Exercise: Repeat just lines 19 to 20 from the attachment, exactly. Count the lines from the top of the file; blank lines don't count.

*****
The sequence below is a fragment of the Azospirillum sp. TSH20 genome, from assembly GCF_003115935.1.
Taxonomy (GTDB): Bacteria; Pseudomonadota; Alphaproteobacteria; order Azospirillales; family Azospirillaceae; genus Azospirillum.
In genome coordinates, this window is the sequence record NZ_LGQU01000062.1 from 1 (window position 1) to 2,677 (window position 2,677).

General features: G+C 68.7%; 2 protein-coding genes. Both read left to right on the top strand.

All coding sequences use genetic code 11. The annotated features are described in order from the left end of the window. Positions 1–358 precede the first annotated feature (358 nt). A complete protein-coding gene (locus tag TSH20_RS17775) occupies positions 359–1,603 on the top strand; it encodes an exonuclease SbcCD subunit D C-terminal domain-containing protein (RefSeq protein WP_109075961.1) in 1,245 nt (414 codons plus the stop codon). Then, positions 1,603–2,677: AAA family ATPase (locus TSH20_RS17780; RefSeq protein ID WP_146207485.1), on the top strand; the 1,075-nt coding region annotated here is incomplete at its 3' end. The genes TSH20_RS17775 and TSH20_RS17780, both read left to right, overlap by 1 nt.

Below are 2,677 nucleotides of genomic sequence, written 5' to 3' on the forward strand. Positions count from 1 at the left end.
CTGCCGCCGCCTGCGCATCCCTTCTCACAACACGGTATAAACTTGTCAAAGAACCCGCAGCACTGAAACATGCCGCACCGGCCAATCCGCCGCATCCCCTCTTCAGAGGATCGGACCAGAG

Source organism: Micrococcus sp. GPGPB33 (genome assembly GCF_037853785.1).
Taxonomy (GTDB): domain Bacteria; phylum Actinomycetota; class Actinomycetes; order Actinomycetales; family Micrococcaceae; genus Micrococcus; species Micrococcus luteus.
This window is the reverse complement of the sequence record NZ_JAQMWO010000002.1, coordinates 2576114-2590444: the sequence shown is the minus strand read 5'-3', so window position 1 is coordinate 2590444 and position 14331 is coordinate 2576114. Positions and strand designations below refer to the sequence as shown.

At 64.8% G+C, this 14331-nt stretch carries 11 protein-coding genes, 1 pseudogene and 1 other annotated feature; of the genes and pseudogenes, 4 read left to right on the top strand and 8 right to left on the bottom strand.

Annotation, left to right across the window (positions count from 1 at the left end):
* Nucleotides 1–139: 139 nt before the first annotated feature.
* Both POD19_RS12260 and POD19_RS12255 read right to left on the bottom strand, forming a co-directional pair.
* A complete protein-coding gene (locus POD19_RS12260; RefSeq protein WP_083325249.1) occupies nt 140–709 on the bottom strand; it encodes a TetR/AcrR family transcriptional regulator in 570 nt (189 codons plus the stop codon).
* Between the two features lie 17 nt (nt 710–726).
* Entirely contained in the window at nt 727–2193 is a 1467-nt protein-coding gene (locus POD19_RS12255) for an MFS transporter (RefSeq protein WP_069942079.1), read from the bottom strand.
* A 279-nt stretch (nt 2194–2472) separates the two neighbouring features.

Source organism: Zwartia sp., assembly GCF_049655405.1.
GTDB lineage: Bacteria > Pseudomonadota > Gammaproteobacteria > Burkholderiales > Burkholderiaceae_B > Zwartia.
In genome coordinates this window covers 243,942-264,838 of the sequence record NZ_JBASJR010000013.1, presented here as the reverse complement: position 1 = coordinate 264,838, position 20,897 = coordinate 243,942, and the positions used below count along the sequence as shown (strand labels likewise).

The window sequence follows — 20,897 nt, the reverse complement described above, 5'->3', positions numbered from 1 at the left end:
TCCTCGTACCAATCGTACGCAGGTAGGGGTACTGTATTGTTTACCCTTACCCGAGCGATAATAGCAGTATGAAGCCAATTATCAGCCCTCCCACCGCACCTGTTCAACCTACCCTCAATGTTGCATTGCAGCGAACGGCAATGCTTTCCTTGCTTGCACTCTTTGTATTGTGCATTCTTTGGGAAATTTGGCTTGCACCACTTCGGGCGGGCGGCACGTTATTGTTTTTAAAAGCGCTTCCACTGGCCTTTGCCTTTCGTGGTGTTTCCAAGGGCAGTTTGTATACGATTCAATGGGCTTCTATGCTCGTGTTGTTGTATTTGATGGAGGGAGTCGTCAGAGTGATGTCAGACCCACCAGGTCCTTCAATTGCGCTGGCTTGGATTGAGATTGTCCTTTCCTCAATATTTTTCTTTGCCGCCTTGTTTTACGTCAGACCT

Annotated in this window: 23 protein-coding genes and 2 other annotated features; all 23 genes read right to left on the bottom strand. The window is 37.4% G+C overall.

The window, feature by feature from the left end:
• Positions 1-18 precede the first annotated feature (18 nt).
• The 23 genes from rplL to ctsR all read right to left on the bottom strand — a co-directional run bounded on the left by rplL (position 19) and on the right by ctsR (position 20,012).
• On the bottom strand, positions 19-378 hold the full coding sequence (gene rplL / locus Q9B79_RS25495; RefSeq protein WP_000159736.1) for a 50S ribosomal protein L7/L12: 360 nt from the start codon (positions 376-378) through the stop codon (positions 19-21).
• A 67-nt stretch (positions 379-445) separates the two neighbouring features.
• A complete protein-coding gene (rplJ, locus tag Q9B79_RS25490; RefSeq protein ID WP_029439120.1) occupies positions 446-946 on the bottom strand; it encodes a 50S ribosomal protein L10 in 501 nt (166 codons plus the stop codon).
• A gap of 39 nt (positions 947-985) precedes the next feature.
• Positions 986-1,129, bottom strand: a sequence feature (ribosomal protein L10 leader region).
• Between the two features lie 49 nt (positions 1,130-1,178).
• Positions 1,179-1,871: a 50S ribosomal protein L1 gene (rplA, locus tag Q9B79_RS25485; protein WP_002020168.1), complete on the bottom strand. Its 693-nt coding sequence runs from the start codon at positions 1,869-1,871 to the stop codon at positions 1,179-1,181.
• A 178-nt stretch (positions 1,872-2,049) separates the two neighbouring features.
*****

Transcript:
Source organism: Zwartia sp., assembly GCF_049655405.1.
GTDB lineage: Bacteria > Pseudomonadota > Gammaproteobacteria > Burkholderiales > Burkholderiaceae_B > Zwartia.